Tuesday, October 09, 2007

Act of Decolonization #10: Breaking the Circle of American Greatness

Not a lot of time right now to post, my battery is running low and the wireless at the hotel where I'm at sucks.

I'm in New York for the next few days, scheduled to testify either tomorrow or the day after before the 4th Committee at the United Nations on the question of Guam.

It is an understatement of Mount Lamlam size proportions to say that I am excited and nervous about this. The United Nations as an institution has this incredible reputation for being almost completely useless, and yet at the same time so incredibly inspiring. Chamorros and others from Guam have been testifying before the UN for years seeking its help in pushing the United States to support the decolonization of Guam. As should be obvious to all and expected by all, this has not been very successful.

To date the United States' official position on Guam and its other insular "possessions," territories or colonies, mungga' maentaluyi! To be put politely, the political statuses or needs of the territories of the United States, are domestic concerns, and the United Nations has no right to interfere. This position, for anyone who knows anything put i guinifen decolonization or what hope decolonization is supposed to offer, is sen mampo kaduku yan taibali!

Decolonization, in this formal sense is not something which is to be limited by the willingness or comfort zone of the colonizer, nor is it a process meant to cram the lives, hopes, dreams, cultures and rights or colonized or indigenous people into some corner of a nation-state where they won't bother anyone. It necessarily requires that the colonizer give up the claim that they are the benevolent or necessarily limits that define and make possible the colonized. They must abandon the self-aggrandizing claims that they give life and possibility to the colonized, whether through their modern gifts of education, democracy, capitalism, or through the civilizing, whitening or militarizing of their lives and lands. Decolonization is all about life beyond the colonizer, about the life that he sought in so many ways to keep from you, and to hide beyond his back and told you did not exist, or only existed through him.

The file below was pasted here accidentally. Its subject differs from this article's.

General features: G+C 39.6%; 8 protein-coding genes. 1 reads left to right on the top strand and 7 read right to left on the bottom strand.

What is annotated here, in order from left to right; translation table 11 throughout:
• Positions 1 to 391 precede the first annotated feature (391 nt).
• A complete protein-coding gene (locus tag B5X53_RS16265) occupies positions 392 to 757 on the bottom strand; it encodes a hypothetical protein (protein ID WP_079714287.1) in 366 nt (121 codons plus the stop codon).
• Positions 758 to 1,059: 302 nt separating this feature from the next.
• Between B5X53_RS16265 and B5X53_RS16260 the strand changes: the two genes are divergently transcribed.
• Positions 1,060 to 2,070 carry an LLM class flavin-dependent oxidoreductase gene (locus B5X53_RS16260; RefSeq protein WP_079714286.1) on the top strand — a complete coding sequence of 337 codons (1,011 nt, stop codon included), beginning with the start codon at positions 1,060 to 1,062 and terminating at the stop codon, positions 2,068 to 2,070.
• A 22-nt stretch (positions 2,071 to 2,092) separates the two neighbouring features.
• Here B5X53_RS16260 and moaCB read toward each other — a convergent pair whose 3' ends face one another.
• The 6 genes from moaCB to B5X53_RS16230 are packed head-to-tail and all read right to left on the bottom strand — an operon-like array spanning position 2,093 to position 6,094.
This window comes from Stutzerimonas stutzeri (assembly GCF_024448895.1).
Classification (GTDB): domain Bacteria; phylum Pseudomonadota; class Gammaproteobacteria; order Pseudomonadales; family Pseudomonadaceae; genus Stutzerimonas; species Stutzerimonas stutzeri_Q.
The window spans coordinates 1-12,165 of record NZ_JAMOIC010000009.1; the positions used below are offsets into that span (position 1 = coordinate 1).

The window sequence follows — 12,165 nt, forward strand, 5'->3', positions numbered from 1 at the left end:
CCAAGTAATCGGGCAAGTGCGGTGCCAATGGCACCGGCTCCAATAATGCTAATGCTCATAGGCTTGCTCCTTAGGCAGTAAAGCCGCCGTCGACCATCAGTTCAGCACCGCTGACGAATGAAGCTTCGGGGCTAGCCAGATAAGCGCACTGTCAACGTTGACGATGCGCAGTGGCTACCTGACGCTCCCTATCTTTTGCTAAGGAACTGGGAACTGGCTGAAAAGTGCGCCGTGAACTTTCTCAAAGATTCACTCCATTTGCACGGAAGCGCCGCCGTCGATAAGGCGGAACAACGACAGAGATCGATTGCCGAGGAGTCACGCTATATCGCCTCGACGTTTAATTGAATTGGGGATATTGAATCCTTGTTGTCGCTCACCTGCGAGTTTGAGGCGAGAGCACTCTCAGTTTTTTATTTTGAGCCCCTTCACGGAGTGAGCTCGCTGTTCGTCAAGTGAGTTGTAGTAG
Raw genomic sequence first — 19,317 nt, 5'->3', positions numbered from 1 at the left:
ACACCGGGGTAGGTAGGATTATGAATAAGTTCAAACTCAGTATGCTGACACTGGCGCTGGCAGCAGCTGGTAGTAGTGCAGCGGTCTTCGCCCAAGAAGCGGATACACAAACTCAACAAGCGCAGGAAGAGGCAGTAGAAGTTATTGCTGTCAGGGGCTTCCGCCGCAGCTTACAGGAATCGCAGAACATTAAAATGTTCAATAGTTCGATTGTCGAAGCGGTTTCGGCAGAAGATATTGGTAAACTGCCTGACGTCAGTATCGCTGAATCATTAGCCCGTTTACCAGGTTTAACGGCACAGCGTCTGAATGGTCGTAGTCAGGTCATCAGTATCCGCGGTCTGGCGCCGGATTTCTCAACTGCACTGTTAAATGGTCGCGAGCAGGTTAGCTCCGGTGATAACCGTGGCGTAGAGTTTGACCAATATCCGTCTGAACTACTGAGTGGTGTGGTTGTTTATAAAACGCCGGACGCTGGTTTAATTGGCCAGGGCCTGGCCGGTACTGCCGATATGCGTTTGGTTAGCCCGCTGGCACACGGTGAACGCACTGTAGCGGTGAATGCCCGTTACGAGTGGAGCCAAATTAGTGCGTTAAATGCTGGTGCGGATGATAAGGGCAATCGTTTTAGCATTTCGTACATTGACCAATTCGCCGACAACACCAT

But the position of the United States is precisely a refusal to admit to the fact that it might not be the greatest thing to ever happen to the world and to Guam. Not only does it refuse to admit to anything beyond its borders or its control, but it also refuses to accept that the indigenous people or the colonized people it holds in check, have any rights which it does not give to them, or any rights which supersede or compete with the claims of the United States.

Because the United States, in dealing with its indigenous groups and its colonial citizens refuses to even if at least temporarily break the circle of its greatness, there is basically no hope right now for any formal forms of decolonization to take place for Guam.

These are the sorts of things that I'm hoping to discuss in my testimony. Wish me luck! I'm writing it tonight, while mampos sinagu yu' ya didide' maigo'-hu desde nigapna.


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